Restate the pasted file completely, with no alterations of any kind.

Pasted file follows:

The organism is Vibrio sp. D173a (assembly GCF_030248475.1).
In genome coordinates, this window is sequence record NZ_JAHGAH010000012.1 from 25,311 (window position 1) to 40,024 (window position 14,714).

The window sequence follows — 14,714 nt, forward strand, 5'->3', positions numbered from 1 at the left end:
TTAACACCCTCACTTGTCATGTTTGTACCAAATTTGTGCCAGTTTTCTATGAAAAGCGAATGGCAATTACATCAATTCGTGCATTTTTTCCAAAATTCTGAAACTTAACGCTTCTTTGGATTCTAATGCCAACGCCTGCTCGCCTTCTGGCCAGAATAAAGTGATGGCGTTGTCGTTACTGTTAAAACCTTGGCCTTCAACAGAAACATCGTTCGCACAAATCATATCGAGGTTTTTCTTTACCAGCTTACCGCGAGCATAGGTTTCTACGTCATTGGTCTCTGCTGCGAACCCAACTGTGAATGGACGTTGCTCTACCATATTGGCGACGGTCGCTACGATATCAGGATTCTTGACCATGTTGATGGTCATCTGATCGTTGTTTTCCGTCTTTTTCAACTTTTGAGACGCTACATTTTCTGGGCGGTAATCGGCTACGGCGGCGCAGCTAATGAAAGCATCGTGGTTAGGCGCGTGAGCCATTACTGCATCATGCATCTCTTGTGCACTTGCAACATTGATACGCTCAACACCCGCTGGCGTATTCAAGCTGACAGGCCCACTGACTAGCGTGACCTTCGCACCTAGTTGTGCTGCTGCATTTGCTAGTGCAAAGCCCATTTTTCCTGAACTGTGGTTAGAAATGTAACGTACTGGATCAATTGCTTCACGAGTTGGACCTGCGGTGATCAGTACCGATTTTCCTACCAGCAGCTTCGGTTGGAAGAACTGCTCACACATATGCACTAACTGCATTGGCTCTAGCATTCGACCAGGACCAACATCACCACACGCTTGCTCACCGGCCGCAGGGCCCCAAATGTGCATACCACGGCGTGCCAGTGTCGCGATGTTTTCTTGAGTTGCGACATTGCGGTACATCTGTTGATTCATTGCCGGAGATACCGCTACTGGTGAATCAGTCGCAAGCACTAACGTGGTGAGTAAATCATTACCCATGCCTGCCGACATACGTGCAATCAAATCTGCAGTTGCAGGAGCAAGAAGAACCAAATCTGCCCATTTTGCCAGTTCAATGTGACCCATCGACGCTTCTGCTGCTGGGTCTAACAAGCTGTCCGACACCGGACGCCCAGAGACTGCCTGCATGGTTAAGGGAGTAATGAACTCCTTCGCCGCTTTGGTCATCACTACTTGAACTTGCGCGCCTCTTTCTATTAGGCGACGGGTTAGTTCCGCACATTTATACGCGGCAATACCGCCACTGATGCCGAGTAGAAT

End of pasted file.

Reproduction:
The organism is Vibrio sp. D173a (assembly GCF_030248475.1).
In genome coordinates, this window is sequence record NZ_JAHGAH010000012.1 from 25,311 (window position 1) to 40,024 (window position 14,714).

The window sequence follows — 14,714 nt, forward strand, 5'->3', positions numbered from 1 at the left end:
TTAACACCCTCACTTGTCATGTTTGTACCAAATTTGTGCCAGTTTTCTATGAAAAGCGAATGGCAATTACATCAATTCGTGCATTTTTTCCAAAATTCTGAAACTTAACGCTTCTTTGGATTCTAATGCCAACGCCTGCTCGCCTTCTGGCCAGAATAAAGTGATGGCGTTGTCGTTACTGTTAAAACCTTGGCCTTCAACAGAAACATCGTTCGCACAAATCATATCGAGGTTTTTCTTTACCAGCTTACCGCGAGCATAGGTTTCTACGTCATTGGTCTCTGCTGCGAACCCAACTGTGAATGGACGTTGCTCTACCATATTGGCGACGGTCGCTACGATATCAGGATTCTTGACCATGTTGATGGTCATCTGATCGTTGTTTTCCGTCTTTTTCAACTTTTGAGACGCTACATTTTCTGGGCGGTAATCGGCTACGGCGGCGCAGCTAATGAAAGCATCGTGGTTAGGCGCGTGAGCCATTACTGCATCATGCATCTCTTGTGCACTTGCAACATTGATACGCTCAACACCCGCTGGCGTATTCAAGCTGACAGGCCCACTGACTAGCGTGACCTTCGCACCTAGTTGTGCTGCTGCATTTGCTAGTGCAAAGCCCATTTTTCCTGAACTGTGGTTAGAAATGTAACGTACTGGATCAATTGCTTCACGAGTTGGACCTGCGGTGATCAGTACCGATTTTCCTACCAGCAGCTTCGGTTGGAAGAACTGCTCACACATATGCACTAACTGCATTGGCTCTAGCATTCGACCAGGACCAACATCACCACACGCTTGCTCACCGGCCGCAGGGCCCCAAATGTGCATACCACGGCGTGCCAGTGTCGCGATGTTTTCTTGAGTTGCGACATTGCGGTACATCTGTTGATTCATTGCCGGAGATACCGCTACTGGTGAATCAGTCGCAAGCACTAACGTGGTGAGTAAATCATTACCCATGCCTGCCGACATACGTGCAATCAAATCTGCAGTTGCAGGAGCAAGAAGAACCAAATCTGCCCATTTTGCCAGTTCAATGTGACCCATCGACGCTTCTGCTGCTGGGTCTAACAAGCTGTCCGACACCGGACGCCCAGAGACTGCCTGCATGGTTAAGGGAGTAATGAACTCCTTCGCCGCTTTGGTCATCACTACTTGAACTTGCGCGCCTCTTTCTATTAGGCGACGGGTTAGTTCCGCACATTTATACGCGGCAATACCGCCACTGATGCCGAGTAGAAT